The researchers now want to know more about the chemical reactions between the "oxygen oasis" and the anoxic water immediately above it and sediments below. Is the oxygen absorbed? What reactions occur with minerals in the water?
Understanding how this oxygen oasis reacts with the environment around it could help identify chemical signatures preserved in rocks. Researchers could then go looking for similar signatures in rocks from ancient lake beds to find "whiffs of oxygen" prior to the Great Oxidation Event.
The work was supported by the National Science Foundation and NASA.
Andy Fell | EurekAlert!
Clear as mud: Desiccation cracks help reveal the shape of water on Mars
20.04.2018 | Geological Society of America
Hurricane Harvey: Dutch-Texan research shows most fatalities occurred outside flood zones
19.04.2018 | European Geosciences Union
University of Connecticut researchers have created a biodegradable composite made of silk fibers that can be used to repair broken load-bearing bones without the complications sometimes presented by other materials.
Repairing major load-bearing bones such as those in the leg can be a long and uncomfortable process.
Study published in the journal ACS Applied Materials & Interfaces is the outcome of an international effort that included teams from Dresden and Berlin in Germany, and the US.
Scientists at the Helmholtz-Zentrum Dresden-Rossendorf (HZDR) together with colleagues from the Helmholtz-Zentrum Berlin (HZB) and the University of Virginia...
Novel highly efficient and brilliant gamma-ray source: Based on model calculations, physicists of the Max PIanck Institute for Nuclear Physics in Heidelberg propose a novel method for an efficient high-brilliance gamma-ray source. A giant collimated gamma-ray pulse is generated from the interaction of a dense ultra-relativistic electron beam with a thin solid conductor. Energetic gamma-rays are copiously produced as the electron beam splits into filaments while propagating across the conductor. The resulting gamma-ray energy and flux enable novel experiments in nuclear and fundamental physics.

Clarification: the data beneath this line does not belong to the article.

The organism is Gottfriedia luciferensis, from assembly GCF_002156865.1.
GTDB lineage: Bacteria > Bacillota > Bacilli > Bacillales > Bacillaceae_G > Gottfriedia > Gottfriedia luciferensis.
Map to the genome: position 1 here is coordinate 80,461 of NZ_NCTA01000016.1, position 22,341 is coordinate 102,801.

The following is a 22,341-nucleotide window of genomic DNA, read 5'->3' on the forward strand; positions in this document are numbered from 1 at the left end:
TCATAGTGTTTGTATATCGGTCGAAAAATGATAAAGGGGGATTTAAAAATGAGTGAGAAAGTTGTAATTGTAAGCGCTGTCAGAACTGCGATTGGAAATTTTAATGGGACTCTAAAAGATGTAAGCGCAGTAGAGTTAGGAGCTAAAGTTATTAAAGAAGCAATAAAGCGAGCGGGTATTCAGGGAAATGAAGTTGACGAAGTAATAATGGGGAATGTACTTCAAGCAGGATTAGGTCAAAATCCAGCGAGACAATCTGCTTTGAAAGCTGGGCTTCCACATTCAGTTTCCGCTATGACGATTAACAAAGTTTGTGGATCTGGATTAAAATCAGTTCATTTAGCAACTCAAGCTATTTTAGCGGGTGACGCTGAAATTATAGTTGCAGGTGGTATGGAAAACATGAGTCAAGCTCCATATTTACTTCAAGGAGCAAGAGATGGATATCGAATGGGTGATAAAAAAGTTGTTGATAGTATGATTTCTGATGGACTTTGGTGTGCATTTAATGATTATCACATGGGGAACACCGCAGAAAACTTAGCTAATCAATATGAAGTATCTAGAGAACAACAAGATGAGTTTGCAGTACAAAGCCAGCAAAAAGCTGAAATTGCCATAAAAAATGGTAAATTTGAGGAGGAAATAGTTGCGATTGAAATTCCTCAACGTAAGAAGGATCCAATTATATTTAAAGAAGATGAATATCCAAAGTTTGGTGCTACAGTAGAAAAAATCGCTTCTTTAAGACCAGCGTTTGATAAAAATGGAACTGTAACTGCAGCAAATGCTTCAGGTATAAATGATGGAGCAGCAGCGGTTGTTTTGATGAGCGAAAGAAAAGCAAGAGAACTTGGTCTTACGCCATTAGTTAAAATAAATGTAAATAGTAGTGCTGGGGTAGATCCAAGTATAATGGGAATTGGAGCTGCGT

The typical wavelength of light interacting with an object of the microcosm scales with the size of this object. For atoms, this ranges from visible light to...
Stable joint cartilage can be produced from adult stem cells originating from bone marrow. This is made possible by inducing specific molecular processes occurring during embryonic cartilage formation, as researchers from the University and University Hospital of Basel report in the scientific journal PNAS.
Certain mesenchymal stem/stromal cells from the bone marrow of adults are considered extremely promising for skeletal tissue regeneration. These adult stem...
In the fight against cancer, scientists are developing new drugs to hit tumor cells at so far unused weak points. Such a “sore spot” is the protein complex...
13.04.2018 | Event News
12.04.2018 | Event News
09.04.2018 | Event News
20.04.2018 | Physics and Astronomy
20.04.2018 | Interdisciplinary Research
20.04.2018 | Physics and Astronomy